". . . When the manufacturer or the seller offers a product for sale which he expects to be used by the consuming public within its intended use and such product is defective and injures the consumer, his liability in tort can be based upon a breach of duty quite apart from contract obligations. . . ."4

[Clearly, the appellant's allegations relating to breach of warranty in this state are sufficient to permit her to maintain an action under the Wisconsin wrongful-death statute.]*

Respondents contend, however, that appellant should be barred from maintaining this action by sec. 402.607 (3) (a), Stats., which requires a buyer to notify the seller of a breach of warranty within a reasonable time after he discovers the breach. It is asserted that the first notice respondents received was nearly three years after the accident occurred, which is contended to amount to an unreasonable delay as a matter of law. This allegation was first presented in respondents' answers, and is deemed controverted under sec. 263.26.5 The question was not presented to the lower court on motion for summary judgment and should not be considered when raised for the first time on appeal. State ex rel. Hurley v. Schmidley (1970), 48 Wis.2d 659, 664, 180 N.W.2d 605.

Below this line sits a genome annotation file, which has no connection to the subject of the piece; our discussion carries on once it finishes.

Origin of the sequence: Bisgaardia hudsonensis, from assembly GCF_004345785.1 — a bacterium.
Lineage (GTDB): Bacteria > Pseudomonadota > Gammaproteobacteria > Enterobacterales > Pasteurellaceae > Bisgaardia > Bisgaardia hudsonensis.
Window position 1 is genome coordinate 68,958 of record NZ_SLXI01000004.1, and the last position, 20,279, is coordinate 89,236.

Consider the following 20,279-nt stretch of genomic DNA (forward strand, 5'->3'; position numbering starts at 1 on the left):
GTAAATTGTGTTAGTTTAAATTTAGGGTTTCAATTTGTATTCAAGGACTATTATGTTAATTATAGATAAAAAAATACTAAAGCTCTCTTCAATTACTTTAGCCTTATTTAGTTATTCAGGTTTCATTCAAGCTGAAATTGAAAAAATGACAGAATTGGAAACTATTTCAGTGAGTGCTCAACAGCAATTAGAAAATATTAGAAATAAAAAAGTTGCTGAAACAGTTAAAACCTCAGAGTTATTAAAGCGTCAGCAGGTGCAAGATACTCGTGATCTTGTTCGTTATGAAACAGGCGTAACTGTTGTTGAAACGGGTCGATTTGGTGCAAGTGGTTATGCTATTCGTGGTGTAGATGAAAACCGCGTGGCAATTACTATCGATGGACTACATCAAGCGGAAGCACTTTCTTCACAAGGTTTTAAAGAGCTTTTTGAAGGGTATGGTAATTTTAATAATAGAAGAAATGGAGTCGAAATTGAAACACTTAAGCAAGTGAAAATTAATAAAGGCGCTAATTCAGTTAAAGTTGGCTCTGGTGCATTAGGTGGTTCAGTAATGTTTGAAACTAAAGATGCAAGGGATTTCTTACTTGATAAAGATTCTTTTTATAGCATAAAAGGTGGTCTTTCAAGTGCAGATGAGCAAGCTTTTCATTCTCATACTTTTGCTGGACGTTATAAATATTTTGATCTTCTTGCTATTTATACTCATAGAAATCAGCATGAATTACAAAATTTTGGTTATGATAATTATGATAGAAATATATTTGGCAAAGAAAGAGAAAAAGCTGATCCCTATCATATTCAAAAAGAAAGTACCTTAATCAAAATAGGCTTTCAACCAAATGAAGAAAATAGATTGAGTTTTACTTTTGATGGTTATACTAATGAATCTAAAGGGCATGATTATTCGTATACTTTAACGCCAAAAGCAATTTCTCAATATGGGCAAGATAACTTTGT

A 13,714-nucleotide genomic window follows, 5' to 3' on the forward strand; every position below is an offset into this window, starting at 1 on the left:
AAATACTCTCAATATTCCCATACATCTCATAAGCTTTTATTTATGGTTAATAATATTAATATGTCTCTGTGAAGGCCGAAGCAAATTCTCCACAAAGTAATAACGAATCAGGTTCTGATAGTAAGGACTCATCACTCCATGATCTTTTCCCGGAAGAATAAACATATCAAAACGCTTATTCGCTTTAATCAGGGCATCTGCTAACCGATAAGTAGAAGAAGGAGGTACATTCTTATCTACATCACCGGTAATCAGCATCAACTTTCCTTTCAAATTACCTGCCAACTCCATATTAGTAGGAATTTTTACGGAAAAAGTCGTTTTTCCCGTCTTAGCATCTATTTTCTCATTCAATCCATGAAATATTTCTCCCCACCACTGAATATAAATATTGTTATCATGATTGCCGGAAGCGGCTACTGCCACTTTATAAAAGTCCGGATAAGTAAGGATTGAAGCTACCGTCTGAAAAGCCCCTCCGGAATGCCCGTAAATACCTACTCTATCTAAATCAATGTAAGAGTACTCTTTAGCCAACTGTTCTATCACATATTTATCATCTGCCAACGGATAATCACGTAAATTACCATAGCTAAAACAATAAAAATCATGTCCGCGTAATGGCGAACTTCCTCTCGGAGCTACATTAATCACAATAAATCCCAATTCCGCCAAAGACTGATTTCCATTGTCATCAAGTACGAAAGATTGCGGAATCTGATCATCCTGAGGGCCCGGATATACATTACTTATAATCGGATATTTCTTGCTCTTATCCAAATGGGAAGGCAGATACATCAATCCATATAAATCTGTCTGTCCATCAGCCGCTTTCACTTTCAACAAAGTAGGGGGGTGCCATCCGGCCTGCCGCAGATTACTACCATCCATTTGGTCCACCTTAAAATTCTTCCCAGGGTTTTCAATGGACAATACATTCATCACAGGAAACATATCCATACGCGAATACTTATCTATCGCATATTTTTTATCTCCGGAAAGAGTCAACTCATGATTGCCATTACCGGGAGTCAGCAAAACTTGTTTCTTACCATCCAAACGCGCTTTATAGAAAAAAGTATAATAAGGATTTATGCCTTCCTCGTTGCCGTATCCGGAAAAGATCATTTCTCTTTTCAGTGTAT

There yet remains a question with respect to appellant's status vel non as personal representative in light of the October 23, 1968, order of the probate court discharging her. When respondents challenged appellant's status, she applied to the probate court to have the final order withdrawn. This motion was granted on July 7, 1970, more than a year after the original order was entered. Probate courts are subject to the provisions of sec. 269.46 (1), Stats. Estate of Hatzl (1964), 24 Wis.2d 64, 71, 127 N.W.2d 782, 129 N.W.2d 249. That statute permits a court to relieve a party from a judgment or order within one year after notice thereof. Since the year had long since expired, the probate court had no power to withdraw the order dismissing appellant as administratrix of the estate.